A while back I got a bee in my bonnet to haul out my pasta machine and make home made pasta.
What possessed me to start the process at 6pm for dinner that night will forever be unknown.
Making pasta from scratch should never be rushed.
Actually making the dough, is a process that can take up to half an hour. You really need to give the kneading process time. The longer you work the dough the smoother and more elastic it is. You also need to let the dough rest before rolling it.
Then, since the machine is small, you need to actually make your pasta in small batches. Rolling the pasta takes time, you need to roll the dough through each setting a few times to ensure its even. Rolling the entire ball of dough can take over an hour.
But, its worth it, Fresh pasta is delicious!
So before I give you the recipe, here are a few tips from me to you.
- Plan ahead. Set aside a morning or afternoon where you have at least 2-3 hours uninterrupted time. I suggest an afternoon because of tip #3 below.
- Don’t make pasta alone. Rope in the kids to help. Mine had a blast helping me roll out the pasta and choose which type of pasta to cut. Alternatively invite some friends around and make a day of it. Make the pasta, make the sauces from scratch, maybe even make a batch of artisan bread to go with your fresh pasta.
- If you go the friend route (or even the kids route), open a bottle of wine and enjoy a sip or two between rolling batches.
- Take a break. The kneading and then the rolling takes work. Your shoulders will get sore. This is also why you need time. Sit between batches. Maybe stop rolling the dough for a while and make one of the sauces.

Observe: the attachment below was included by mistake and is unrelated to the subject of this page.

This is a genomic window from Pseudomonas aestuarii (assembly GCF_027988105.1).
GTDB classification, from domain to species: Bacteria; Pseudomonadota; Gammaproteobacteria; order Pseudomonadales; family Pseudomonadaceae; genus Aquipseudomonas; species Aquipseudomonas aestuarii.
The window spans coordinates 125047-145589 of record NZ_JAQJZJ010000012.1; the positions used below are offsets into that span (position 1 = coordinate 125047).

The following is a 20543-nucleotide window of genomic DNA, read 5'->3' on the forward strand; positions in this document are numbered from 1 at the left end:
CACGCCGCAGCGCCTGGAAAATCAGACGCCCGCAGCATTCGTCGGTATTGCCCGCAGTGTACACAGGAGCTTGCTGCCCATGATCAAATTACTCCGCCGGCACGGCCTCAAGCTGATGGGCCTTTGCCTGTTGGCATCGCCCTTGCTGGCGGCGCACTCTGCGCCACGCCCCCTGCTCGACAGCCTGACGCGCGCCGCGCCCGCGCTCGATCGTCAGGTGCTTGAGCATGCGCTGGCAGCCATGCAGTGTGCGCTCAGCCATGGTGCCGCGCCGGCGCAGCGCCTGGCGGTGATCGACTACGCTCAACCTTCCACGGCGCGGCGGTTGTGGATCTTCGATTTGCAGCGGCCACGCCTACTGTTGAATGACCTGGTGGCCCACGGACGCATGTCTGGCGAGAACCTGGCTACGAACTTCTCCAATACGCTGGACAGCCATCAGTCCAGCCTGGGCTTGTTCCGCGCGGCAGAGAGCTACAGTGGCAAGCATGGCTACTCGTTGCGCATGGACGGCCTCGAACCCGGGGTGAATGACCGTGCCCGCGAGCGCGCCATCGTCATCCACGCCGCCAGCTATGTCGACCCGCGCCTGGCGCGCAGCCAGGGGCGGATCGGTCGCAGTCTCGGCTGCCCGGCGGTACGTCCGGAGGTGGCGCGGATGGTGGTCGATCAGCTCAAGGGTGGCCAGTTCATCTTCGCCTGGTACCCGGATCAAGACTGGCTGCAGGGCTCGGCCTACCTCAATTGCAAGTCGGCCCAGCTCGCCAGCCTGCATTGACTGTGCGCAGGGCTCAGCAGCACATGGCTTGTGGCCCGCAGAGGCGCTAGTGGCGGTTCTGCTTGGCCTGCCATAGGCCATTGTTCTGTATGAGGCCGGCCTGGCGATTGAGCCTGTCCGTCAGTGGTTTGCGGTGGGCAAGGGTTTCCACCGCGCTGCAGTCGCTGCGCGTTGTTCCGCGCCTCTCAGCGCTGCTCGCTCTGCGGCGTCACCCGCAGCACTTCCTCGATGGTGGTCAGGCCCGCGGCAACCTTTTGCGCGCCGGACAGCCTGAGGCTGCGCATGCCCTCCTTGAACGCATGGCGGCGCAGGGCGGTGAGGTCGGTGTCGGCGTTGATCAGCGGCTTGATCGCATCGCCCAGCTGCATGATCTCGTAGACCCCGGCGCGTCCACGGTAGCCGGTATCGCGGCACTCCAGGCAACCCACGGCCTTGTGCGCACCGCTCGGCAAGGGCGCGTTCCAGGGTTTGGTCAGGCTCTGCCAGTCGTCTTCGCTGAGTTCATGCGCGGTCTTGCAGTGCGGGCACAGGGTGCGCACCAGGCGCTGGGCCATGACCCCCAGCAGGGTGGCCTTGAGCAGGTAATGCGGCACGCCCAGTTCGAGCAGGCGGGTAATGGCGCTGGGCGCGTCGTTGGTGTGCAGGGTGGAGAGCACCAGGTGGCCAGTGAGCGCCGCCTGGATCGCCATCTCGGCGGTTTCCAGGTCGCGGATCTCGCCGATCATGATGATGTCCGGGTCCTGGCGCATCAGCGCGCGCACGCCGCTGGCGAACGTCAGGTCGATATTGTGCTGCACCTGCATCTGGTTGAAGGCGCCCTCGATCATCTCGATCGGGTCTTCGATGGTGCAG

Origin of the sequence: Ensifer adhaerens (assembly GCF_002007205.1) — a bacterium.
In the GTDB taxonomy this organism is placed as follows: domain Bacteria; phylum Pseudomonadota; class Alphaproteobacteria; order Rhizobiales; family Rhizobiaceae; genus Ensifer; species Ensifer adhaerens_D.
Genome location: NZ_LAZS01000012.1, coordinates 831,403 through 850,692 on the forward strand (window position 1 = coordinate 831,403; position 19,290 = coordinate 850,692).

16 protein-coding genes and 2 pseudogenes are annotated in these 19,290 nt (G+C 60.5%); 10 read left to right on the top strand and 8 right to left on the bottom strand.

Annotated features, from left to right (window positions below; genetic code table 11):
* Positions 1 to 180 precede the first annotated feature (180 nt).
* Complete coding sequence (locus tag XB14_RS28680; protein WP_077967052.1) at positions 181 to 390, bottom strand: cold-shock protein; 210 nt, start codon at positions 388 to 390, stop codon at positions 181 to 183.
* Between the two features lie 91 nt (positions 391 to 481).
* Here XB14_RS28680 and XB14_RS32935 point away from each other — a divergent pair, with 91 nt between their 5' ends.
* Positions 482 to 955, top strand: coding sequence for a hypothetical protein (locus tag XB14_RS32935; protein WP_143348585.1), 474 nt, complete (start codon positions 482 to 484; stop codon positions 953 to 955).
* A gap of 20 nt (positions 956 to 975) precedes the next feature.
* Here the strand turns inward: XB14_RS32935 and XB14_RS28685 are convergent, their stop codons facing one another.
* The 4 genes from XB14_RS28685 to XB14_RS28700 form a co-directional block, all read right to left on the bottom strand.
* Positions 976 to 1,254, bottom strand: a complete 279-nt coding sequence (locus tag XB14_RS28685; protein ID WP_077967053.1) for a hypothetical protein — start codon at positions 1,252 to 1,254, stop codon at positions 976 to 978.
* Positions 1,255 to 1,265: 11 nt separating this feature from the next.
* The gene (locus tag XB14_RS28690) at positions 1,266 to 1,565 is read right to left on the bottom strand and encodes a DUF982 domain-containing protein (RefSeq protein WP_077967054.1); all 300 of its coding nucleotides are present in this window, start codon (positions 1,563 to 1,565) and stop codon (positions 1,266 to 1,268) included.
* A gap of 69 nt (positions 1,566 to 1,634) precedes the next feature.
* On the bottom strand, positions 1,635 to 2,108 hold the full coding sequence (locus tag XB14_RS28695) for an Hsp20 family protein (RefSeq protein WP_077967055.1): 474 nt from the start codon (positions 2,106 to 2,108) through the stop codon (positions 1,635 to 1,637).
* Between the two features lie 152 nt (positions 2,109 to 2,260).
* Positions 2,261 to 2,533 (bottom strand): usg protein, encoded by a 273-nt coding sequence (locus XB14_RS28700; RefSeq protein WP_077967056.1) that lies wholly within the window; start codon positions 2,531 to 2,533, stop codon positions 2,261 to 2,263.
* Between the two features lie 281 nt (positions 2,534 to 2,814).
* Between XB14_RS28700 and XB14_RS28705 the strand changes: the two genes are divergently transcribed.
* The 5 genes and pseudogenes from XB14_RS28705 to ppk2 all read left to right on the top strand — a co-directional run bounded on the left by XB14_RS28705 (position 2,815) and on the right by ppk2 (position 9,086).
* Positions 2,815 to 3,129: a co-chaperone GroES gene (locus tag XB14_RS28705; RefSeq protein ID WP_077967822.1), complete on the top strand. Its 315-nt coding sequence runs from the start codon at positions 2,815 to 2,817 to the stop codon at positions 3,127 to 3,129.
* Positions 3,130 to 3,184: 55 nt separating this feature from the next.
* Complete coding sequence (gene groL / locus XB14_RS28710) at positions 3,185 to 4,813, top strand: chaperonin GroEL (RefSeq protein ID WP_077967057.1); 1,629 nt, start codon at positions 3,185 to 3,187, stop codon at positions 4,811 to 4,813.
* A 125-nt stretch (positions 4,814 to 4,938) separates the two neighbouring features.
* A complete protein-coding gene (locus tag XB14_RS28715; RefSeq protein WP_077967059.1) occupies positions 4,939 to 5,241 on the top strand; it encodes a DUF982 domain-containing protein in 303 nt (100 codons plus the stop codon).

- Take the time to let your pasta dry a bit before cooking. You can cook it right away, but I find letting it dry for at least 20 minutes helps the pasta maintain its shape when cooking.
Bonus tip! If you don’t have a pasta drying rack, you can use a folding clothes drying stand. Just make sure the rack is clean before you start hanging your pasta to dry!
- 4 cups pasta flour (you can use '00' fine flour or regular flour if you want, I bought a bag of flour that said pasta flour on it and it was delish)
- 6 large eggs
- A pinch of salt
- In a large bowl or on a large, clean surface, place your flour and sprinkle the salt into it.
- Make a well in the middle.
- Crack your eggs into the well.
- With your hands, start bringing the flour into the eggs in the centre.
- Keep working the flour into the eggs from the outside in.
- Once the flour and eggs have become a rough ball, turn the dough out onto a lightly floured surface and start kneading.
- Keep kneading the dough, adding a little bit of flour if it is too sticky until the ball starts to become smooth.
- You will know the dough is ready when the ball is smooth and silky and stretchy.
- Cover tightly with plastic wrap and leave in a cool place (or in your fridge) for about 20 minutes to rest.
- When you are ready to start rolling, remove a small ball of dough to work with and cover the remaining dough well before setting it aside.
- Follow the instructions on your machine to achieve the desired thickness and type of pasta.
- Once your pasta is cut, hang it immediately so it doesn't clump. You could also lay it flat on a floured tea towel.
- Let the pasta dry for at least 20 minutes before boiling in salted water for about 5 minutes.
- I had about a 3rd of the dough left and didn't feel like rolling it. I left it tightly wrapped in plastic in the fridge and rolled it out the next day and it was still easy to work with and delicious. I'm not sure leaving it for more than one day will work but if you don't have time to roll it all in one day you can definitely leave it overnight and have 2 days of fresh pasta out of one batch.